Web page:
Local schools earn STEM grant via TVA
Four area schools are getting $5,000 each to use in furthering their individual STEM (Science, Technology, Engineering and MATH) projects courtesy of the Tennessee Valley Authority (TVA) Partnership Grant Program.
The TVA, in partnership with Powell Valley Electric Cooperative (PVEC) and Bicentennial Volunteers Incorporated, which is a retiree organization, awarded Cumberland Gap High School, Heritage Christian Academy, Forge Ridge School and Hancock Elementary with their shares of the $800,000 in competitive STEM grants awarded to nearly 200 schools located inside the 7 state territory served by the Authority.
Educators submitted their projects whether large or small with the idea to use any of the grant funds to further their STEM education initiatives inside the classroom.
Cumberland Gap High plans to use the $5,000 to establish a Panther Podcast and mobile studio. Heritage Christian Academy will use the money to access the Augmented & Virtual Learning program through Google Classroom.
Forge Ridge School plans to assist in the Pandemic Relief Program by purchasing sanitizing spray and face thermometers to fight the spread of the COVID-19 virus.
Hancock County Elementary, which is just over the Claiborne County line, will use the funds to study the Clinch River ecosystem.
“Congratulations to all of the winning schools for being a TVA STEM grant recipient,” said Brad Coppock, PVEC interim general manager. “These grants will fund innovative projects and potentially be the stepping stones of tomorrow’s engineers, programmers and scientists. We are excited to be part of the process and are grateful that TVA is making an investment in our community’s most precious resource…our children.”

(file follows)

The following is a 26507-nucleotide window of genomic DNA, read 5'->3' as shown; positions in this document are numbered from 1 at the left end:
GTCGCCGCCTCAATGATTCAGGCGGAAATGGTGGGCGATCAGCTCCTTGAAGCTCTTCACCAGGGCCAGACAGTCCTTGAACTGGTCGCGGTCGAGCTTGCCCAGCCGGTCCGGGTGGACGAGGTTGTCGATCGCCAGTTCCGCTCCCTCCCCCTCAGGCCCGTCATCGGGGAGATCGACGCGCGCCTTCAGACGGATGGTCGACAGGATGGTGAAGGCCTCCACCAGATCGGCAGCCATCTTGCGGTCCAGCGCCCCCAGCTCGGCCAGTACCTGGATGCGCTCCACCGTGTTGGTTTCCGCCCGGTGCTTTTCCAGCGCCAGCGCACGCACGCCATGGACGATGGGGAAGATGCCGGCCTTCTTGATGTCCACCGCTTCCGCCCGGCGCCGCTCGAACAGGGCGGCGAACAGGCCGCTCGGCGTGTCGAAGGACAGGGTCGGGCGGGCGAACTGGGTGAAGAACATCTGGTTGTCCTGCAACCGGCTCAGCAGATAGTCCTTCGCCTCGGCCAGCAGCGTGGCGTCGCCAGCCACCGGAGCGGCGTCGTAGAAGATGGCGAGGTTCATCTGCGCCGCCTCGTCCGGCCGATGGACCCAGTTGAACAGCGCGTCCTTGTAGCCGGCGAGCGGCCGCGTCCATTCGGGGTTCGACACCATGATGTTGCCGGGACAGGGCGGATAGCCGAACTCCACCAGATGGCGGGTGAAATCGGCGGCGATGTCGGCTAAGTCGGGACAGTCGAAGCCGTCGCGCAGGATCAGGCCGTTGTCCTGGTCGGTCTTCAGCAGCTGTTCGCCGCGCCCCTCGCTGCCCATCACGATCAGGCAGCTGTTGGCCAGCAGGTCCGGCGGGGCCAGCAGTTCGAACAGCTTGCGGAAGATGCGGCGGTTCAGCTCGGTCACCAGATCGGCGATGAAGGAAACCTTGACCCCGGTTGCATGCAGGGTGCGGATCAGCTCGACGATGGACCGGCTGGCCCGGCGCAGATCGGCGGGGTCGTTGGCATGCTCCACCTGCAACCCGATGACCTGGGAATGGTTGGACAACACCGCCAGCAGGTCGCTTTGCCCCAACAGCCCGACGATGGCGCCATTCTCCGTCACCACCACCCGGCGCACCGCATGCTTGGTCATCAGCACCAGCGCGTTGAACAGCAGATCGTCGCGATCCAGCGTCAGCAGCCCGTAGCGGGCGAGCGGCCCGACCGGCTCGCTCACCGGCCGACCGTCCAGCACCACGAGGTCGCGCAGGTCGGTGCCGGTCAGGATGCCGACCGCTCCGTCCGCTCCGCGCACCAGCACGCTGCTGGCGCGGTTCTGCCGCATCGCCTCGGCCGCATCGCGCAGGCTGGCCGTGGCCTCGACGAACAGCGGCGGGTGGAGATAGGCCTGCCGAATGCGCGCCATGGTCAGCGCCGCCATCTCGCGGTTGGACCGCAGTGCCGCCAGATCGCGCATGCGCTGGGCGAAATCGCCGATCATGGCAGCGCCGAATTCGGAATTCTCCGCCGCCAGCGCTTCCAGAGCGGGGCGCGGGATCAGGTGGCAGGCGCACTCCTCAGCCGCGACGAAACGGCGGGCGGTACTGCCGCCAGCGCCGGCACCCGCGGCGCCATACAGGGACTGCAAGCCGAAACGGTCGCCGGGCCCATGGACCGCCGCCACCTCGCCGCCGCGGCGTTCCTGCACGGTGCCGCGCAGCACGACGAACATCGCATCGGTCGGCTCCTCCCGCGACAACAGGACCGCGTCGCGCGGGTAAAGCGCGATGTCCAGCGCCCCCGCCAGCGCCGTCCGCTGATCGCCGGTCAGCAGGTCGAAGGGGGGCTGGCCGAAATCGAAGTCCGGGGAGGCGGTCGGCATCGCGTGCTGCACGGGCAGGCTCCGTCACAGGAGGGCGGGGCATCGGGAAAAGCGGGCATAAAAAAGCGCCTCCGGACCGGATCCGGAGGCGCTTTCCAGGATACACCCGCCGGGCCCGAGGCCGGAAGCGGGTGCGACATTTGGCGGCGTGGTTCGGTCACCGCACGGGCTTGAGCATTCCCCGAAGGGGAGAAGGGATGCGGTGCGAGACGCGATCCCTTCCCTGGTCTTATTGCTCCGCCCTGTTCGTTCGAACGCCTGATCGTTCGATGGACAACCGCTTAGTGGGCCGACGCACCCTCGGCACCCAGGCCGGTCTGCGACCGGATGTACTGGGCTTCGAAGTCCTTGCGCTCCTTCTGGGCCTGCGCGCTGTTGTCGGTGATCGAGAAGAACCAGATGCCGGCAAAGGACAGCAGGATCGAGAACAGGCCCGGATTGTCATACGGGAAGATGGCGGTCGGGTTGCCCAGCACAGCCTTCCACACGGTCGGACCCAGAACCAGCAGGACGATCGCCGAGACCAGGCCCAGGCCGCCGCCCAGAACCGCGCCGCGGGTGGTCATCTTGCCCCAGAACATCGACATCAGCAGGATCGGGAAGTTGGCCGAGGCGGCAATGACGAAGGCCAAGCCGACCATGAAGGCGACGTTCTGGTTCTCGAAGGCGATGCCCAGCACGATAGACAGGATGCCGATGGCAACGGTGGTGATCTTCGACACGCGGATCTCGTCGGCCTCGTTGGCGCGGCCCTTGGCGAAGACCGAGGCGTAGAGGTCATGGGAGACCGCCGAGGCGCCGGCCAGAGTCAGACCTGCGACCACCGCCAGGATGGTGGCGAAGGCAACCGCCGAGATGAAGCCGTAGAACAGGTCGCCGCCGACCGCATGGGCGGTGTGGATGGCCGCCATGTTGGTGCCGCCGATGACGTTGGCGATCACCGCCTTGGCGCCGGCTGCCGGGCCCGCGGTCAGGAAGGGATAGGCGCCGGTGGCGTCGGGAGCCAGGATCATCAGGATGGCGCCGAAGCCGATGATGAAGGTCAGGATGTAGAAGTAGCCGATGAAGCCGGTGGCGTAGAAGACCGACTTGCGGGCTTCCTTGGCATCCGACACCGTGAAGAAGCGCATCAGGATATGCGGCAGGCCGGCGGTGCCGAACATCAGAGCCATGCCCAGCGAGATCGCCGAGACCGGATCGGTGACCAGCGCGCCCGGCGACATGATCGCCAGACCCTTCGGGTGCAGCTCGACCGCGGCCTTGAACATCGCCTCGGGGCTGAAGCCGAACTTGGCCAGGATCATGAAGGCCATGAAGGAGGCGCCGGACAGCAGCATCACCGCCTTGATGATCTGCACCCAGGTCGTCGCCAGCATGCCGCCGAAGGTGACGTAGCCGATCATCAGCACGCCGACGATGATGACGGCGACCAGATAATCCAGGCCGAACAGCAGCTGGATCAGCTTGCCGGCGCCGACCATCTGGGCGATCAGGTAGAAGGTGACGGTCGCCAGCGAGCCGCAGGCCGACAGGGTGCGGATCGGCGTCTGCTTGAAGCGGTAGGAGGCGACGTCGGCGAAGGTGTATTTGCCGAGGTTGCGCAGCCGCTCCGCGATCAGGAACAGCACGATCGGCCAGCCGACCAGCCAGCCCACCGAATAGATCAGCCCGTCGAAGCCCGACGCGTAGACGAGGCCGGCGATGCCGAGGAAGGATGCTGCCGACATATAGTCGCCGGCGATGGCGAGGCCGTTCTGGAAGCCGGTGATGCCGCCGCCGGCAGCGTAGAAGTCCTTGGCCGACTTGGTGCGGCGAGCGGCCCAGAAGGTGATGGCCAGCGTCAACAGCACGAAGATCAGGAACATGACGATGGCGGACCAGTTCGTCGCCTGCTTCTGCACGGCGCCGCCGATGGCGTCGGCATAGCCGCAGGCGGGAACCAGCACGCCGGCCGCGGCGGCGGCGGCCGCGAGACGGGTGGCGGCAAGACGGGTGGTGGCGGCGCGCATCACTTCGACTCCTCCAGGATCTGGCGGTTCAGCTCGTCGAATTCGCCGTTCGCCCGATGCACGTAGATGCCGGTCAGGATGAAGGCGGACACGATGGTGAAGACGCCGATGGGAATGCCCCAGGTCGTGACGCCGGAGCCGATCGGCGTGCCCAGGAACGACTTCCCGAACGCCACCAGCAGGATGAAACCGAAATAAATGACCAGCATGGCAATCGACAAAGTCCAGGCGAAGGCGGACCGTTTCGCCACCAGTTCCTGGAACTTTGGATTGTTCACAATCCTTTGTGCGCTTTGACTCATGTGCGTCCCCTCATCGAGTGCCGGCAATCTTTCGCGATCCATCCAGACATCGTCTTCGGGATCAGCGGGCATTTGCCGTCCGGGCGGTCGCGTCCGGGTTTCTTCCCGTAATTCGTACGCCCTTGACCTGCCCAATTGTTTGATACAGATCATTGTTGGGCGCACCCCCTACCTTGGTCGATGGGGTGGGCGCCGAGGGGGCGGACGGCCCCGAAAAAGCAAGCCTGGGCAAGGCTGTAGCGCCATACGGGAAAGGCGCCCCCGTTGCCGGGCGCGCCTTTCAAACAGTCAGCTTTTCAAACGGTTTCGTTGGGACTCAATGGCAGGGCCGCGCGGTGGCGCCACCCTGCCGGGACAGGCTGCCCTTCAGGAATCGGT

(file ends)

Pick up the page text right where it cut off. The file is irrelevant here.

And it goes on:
Preference was given to those grant applications that explored environment, energy, economic, career development and community problem solving. Pandemic-related projects were also given special notice during the application process.
One caveat to receiving any of the grant monies was the stipulation that the school receives its electric power from a TVA distributor.
“Despite the new challenges Valley teachers faced in 2020, they are still focused on providing the best STEM education possible and have adjusted to new ways of teaching,” said Rachel Crickmar, senior program manager for community engagement. “I am proud of the partnerships we have built with these amazing educators across the Tennessee Valley over the past few years and am pleased to be able to provide some support through this program. Through the grants awarded this year, over 72,000 students will be directly impacted across the Valley.”
For a full list of the grant recipients, log onto: www.tvastem.com.